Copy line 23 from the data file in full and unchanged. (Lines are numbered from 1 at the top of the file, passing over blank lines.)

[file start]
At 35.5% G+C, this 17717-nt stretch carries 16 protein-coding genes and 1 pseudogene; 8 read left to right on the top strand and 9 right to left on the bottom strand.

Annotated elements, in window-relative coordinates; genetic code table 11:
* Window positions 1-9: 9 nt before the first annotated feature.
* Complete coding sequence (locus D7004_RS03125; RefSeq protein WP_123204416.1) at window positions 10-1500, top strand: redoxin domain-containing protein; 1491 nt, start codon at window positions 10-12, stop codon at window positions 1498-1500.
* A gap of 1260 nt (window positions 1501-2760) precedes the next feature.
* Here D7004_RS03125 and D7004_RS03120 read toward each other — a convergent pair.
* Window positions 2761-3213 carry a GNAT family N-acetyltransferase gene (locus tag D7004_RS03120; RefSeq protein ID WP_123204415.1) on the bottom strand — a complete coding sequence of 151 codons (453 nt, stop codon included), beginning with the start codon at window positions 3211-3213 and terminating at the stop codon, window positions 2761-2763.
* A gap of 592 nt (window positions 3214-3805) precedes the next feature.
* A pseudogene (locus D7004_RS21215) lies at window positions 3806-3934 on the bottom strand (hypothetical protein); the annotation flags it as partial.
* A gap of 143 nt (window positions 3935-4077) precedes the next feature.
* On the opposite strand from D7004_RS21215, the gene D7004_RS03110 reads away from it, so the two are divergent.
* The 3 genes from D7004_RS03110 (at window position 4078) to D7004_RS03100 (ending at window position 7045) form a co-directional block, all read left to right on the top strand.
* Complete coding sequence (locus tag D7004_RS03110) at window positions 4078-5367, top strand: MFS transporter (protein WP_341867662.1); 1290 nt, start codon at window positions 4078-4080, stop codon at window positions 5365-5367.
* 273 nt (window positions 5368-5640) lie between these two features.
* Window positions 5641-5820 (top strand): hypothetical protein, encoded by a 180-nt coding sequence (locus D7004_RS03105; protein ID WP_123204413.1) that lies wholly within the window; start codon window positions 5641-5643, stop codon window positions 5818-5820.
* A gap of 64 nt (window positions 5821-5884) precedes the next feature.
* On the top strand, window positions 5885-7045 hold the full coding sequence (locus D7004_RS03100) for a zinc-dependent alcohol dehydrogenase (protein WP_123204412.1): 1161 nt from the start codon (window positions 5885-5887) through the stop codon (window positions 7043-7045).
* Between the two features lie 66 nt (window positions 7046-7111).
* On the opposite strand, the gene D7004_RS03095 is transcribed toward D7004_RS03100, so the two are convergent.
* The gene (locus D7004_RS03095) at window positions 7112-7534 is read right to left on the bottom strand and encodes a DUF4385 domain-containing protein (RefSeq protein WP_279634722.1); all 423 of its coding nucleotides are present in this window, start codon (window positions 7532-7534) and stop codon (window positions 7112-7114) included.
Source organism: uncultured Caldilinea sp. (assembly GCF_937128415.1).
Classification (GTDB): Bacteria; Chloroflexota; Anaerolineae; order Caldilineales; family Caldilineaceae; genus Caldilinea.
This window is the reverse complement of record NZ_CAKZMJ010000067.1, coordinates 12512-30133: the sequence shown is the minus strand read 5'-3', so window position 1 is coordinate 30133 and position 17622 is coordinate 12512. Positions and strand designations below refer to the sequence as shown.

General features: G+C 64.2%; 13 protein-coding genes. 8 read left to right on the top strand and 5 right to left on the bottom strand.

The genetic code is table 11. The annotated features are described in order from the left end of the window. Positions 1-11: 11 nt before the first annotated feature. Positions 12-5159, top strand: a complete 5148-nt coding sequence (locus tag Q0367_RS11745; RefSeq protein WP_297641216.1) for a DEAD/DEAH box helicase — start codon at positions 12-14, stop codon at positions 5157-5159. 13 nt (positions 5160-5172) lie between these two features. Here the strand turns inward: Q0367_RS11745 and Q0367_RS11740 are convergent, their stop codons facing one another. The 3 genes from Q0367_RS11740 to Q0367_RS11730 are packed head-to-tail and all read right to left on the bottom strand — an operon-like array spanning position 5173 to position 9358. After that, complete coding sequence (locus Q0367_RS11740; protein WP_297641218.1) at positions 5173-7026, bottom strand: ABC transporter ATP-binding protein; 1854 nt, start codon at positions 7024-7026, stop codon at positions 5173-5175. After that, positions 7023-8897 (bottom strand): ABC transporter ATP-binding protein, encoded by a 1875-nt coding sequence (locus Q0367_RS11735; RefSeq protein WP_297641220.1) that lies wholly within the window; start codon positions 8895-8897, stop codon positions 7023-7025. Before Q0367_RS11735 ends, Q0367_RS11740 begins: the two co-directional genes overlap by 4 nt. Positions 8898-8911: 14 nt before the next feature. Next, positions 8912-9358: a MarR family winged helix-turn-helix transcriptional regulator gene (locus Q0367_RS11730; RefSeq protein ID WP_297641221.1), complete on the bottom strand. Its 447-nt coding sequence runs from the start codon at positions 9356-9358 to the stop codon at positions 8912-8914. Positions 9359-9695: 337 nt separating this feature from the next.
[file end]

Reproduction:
This window is the reverse complement of record NZ_CAKZMJ010000067.1, coordinates 12512-30133: the sequence shown is the minus strand read 5'-3', so window position 1 is coordinate 30133 and position 17622 is coordinate 12512. Positions and strand designations below refer to the sequence as shown.